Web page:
As an artist who takes nature as his principal subject it is inevitable that I am deeply inspired by science. Where once artists viewed nature in mystical, Romantic terms as the emanation of the divine creator’s will, today we approach it through the prism of science and through the host of imaging technologies derived from it: microscopes (optical, electron and scanning), telescopes (terrestrial and orbital), satellites, X rays, MRI’s etc…And thanks to the advent of the internet this vast database of imagery has been made available to a non-specialist audience for the first time.
But science doesn’t simply mediate our perception of nature, it dominates it and has altered our understanding of the very texture of the world that surrounds us. The illusion of the solidity of the physical world, including that of our own bodies, has been punctured and atomised into a cloud of ever smaller structures: cells, proteins, molecules, atoms, protons, quarks and quantum energy fields. It is this new perception of the world that I explore in my work by attempting to find accessible visual metaphors that describe phenomena that are difficult to grasp because of their scale: infinitesimally small in size and unimaginably vast in number.
The series of sculptures entitled “Magic Circle Variations” emerged from a collaboration with scientists involved in the Human Microbiome project, mapping and identifying the vast colony of bacteria that live in and on our bodies and which help us survive. The aim was to create an artwork that shifted our perception of bacteria as dirty and threatening to something positive and beneficial. I used the metaphor of the coral reef to make a paper sculpture of diverse bacterial organisms coexisting in harmony. I wanted to convey the idea of a world of beauty and fragility that needs to be protected and maintained. (One of the sculptures from this series is on permanent display at the Wellcome Collection’s exhibition “Being Human” in London)
The second piece that emerged from this project was “Cut Microbe”, a sculpture of a single E.coli bacterium painstakingly hand cut over a period of five months. The scale of time needed to create this piece acts as a metaphor for the unimaginable scale of the bacterial world itself.
(This sculpture is on permanent display as part of an exhibition based around the Microbiome called “Invisible You” at the Eden Project in Cornwall)
In the “Cytokinesis Variations” sculptures I revisit a process that we all learn about in high school biology but which most of us promptly forget, namely cell division. By re-presenting this banal, quotidian biological process, the basis of all organic growth, I wanted to show how bizarre, surreal and astonishing this drama of self-replication really is. We have become so used to assimilating and normalizing the paradigm shifts in understanding that science presents us with that we are in danger of forgetting the strangeness and wonder of the world that it opens up to us. I think it’s the artist’s duty to remind us of that wonder.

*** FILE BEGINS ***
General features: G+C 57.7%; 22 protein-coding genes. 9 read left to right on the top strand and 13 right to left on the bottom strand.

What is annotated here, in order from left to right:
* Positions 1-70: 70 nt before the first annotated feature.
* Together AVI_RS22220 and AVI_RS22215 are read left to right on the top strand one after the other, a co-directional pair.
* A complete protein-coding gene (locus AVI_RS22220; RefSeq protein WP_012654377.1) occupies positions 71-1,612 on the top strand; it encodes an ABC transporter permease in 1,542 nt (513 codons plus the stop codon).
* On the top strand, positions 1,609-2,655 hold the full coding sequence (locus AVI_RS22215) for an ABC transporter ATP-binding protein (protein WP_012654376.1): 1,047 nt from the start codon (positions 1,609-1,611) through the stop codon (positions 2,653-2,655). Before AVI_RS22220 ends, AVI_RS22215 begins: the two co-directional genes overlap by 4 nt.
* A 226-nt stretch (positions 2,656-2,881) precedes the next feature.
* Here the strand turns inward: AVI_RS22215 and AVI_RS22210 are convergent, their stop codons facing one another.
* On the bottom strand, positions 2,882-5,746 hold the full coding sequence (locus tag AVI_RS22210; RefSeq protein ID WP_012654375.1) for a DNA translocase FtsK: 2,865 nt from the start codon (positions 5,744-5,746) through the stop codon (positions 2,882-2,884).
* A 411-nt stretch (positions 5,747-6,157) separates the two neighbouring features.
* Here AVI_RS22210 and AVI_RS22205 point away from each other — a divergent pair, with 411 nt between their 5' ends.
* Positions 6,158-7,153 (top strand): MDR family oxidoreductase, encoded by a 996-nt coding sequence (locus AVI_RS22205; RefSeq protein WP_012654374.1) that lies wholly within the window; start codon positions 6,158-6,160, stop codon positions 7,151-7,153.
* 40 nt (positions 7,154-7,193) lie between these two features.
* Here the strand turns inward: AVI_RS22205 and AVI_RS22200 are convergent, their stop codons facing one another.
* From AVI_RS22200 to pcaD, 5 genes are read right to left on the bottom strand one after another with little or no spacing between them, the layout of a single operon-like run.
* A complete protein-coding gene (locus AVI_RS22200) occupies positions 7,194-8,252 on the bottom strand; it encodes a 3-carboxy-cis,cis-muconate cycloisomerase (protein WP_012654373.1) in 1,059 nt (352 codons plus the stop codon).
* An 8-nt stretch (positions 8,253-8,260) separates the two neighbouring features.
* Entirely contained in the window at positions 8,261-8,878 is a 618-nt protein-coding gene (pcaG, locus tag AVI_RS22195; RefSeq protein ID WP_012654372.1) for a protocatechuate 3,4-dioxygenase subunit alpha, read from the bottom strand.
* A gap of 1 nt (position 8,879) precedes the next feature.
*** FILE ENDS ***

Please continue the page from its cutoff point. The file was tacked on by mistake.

“Outbreak” and “Control X” share a common theme and one which is perhaps more pertinent today during the unfolding Covid 19 crisis than at any other time. I’m referring to the bipolar attitude we have to science, aptly summarised in a comment from scientist and science fiction writer Isaac Asimov:
“The dangers that face the world can, every one of them, be traced back to science. The salvations that may save the world will, every one of them, be traced back to science.”
Science as saviour, science as destroyer. Even as we laud the efforts of scientists in their fight against the virus and praise the heroism of medical staff treating the victims, the internet is filled with conspiracy theories about which scientists created the virus in a laboratory and whether it was released by accident or design. Of course there is no evidence at all to support such theories but they gain in credibility because of this pre-existing bipolarity of attitude.
These fears are figured in these two sculptures by the depiction of an array of petri dishes filled with diverse organisms which have escaped their confines. The message is simple and direct: no matter how hard we try to control and master nature it will always surpass us and frustrate our efforts to contain, define and manipulate it.
All the sculptures I make are either hand or laser cut from layers of paper and then hand mounted to create three dimensional structures. Paper cutting is a traditional folk art in many cultures and as such it is a simple, accessible and unthreatening medium and therefore perfect to explore sometimes challenging and threatening subjects such as bacteria and outbreaks. It is also a material perfectly adapted to describe the complexity of the natural world as it embodies the paradoxical qualities that we find in nature: its fragility and durability, its strength and delicacy.
All images copyright and courtesy of Rogan Brown
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